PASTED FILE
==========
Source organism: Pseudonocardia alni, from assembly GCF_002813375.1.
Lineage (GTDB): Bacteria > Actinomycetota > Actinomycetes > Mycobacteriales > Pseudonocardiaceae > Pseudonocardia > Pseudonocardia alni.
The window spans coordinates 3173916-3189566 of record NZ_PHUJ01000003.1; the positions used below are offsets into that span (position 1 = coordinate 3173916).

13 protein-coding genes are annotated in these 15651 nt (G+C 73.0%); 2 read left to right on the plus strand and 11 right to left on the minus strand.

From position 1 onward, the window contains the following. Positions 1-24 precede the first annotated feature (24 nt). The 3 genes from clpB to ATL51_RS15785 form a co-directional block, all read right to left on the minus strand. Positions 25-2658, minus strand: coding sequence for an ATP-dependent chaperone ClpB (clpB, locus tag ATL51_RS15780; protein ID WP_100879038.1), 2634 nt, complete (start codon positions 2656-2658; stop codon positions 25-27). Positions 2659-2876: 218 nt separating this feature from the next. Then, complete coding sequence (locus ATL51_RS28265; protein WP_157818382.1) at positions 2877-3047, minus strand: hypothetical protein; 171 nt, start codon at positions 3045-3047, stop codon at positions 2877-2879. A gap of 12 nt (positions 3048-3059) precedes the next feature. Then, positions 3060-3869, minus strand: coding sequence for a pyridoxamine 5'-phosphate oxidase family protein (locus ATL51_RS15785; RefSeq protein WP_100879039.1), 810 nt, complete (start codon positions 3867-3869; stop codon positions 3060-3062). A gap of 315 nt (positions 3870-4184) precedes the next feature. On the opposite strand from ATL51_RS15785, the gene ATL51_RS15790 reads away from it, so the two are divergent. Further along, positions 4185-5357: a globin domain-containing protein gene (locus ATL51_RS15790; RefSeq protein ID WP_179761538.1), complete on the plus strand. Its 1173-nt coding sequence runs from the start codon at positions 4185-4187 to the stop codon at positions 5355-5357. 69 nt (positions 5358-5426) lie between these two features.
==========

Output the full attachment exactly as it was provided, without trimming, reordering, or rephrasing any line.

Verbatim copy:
Source organism: Pseudonocardia alni, from assembly GCF_002813375.1.
Lineage (GTDB): Bacteria > Actinomycetota > Actinomycetes > Mycobacteriales > Pseudonocardiaceae > Pseudonocardia > Pseudonocardia alni.
The window spans coordinates 3173916-3189566 of record NZ_PHUJ01000003.1; the positions used below are offsets into that span (position 1 = coordinate 3173916).

13 protein-coding genes are annotated in these 15651 nt (G+C 73.0%); 2 read left to right on the plus strand and 11 right to left on the minus strand.

From position 1 onward, the window contains the following. Positions 1-24 precede the first annotated feature (24 nt). The 3 genes from clpB to ATL51_RS15785 form a co-directional block, all read right to left on the minus strand. Positions 25-2658, minus strand: coding sequence for an ATP-dependent chaperone ClpB (clpB, locus tag ATL51_RS15780; protein ID WP_100879038.1), 2634 nt, complete (start codon positions 2656-2658; stop codon positions 25-27). Positions 2659-2876: 218 nt separating this feature from the next. Then, complete coding sequence (locus ATL51_RS28265; protein WP_157818382.1) at positions 2877-3047, minus strand: hypothetical protein; 171 nt, start codon at positions 3045-3047, stop codon at positions 2877-2879. A gap of 12 nt (positions 3048-3059) precedes the next feature. Then, positions 3060-3869, minus strand: coding sequence for a pyridoxamine 5'-phosphate oxidase family protein (locus ATL51_RS15785; RefSeq protein WP_100879039.1), 810 nt, complete (start codon positions 3867-3869; stop codon positions 3060-3062). A gap of 315 nt (positions 3870-4184) precedes the next feature. On the opposite strand from ATL51_RS15785, the gene ATL51_RS15790 reads away from it, so the two are divergent. Further along, positions 4185-5357: a globin domain-containing protein gene (locus ATL51_RS15790; RefSeq protein ID WP_179761538.1), complete on the plus strand. Its 1173-nt coding sequence runs from the start codon at positions 4185-4187 to the stop codon at positions 5355-5357. 69 nt (positions 5358-5426) lie between these two features.